Onosmodium virginianum plant Stephen M. Young

Onosmodium virginianum plant
Stephen M. Young

Class
Dicotyledoneae (Dicots)
Family
Boraginaceae (Borage Family)
State Protection
Endangered
Listed as Endangered by New York State: in imminent danger of extirpation in New York. For animals, taking, importation, transportation, or possession is prohibited, except under license or permit. For plants, removal or damage without the consent of the landowner is prohibited.
Federal Protection
Not Listed
State Conservation Status Rank
S1
Critically Imperiled in New York - Especially vulnerable to disappearing from New York due to extreme rarity or other factors; typically 5 or fewer populations or locations in New York, very few individuals, very restricted range, very few remaining acres (or miles of stream), and/or very steep declines.
Global Conservation Status Rank
G4
Apparently Secure globally - Uncommon in the world but not rare; usually widespread, but may be rare in some parts of its range; possibly some cause for long-term concern due to declines or other factors.

Summary

Did you know?

The genus name Onosmodium comes from this plant's similarity to the Eurasian genus Onosma, also in the Borage family.

State Ranking Justification

There is one existing population of approximately 20 plants. There are 22 historical records mostly from the late 1800s and early 1900s from open disturbed areas on Long Island and the Lower Hudson region. The probability of relocating more populations is low because many of the areas have been developed or have been previously searched.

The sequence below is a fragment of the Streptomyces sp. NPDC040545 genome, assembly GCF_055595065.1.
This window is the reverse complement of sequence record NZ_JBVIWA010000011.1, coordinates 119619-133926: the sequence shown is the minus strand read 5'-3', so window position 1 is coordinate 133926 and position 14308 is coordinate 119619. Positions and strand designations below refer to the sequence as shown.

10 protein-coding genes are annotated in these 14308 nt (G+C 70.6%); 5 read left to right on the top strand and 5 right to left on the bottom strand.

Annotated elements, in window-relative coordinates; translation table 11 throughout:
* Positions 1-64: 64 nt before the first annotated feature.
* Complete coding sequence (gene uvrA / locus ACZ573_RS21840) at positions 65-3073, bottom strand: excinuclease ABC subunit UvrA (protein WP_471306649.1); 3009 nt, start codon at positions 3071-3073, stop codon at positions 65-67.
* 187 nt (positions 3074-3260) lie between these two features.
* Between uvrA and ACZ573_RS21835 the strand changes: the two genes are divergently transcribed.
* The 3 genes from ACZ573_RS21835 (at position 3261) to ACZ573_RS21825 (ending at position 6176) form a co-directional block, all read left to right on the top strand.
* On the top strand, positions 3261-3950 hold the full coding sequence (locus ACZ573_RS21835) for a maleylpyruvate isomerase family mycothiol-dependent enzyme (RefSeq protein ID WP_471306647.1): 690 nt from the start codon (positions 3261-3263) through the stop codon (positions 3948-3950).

Short-term Trends

The one existing population has been stable at low numbers for the last 20 years.

Long-term Trends

None of the 22 historical records from the late 1800s and early 1900s have been relocated because they are from areas that have been developed or have succeeded to other vegetation. This decline has not been offset by new discoveries in other areas.

Conservation and Management

Threats

There are no immediate threats to the current population. Future threats could include succession by woody plants and invasion by exotic species.

Conservation Strategies and Management Practices

Open areas need to be maintained without directly damaging plants. This can be done at the appropriate time of year after seed has been disbursed.

Research Needs

Research is needed to determine the specific habitat requirements of this species and why it was not able to survive in the existing habitat that remains on Long Island and the Lower Hudson region.

Habitat

Habitat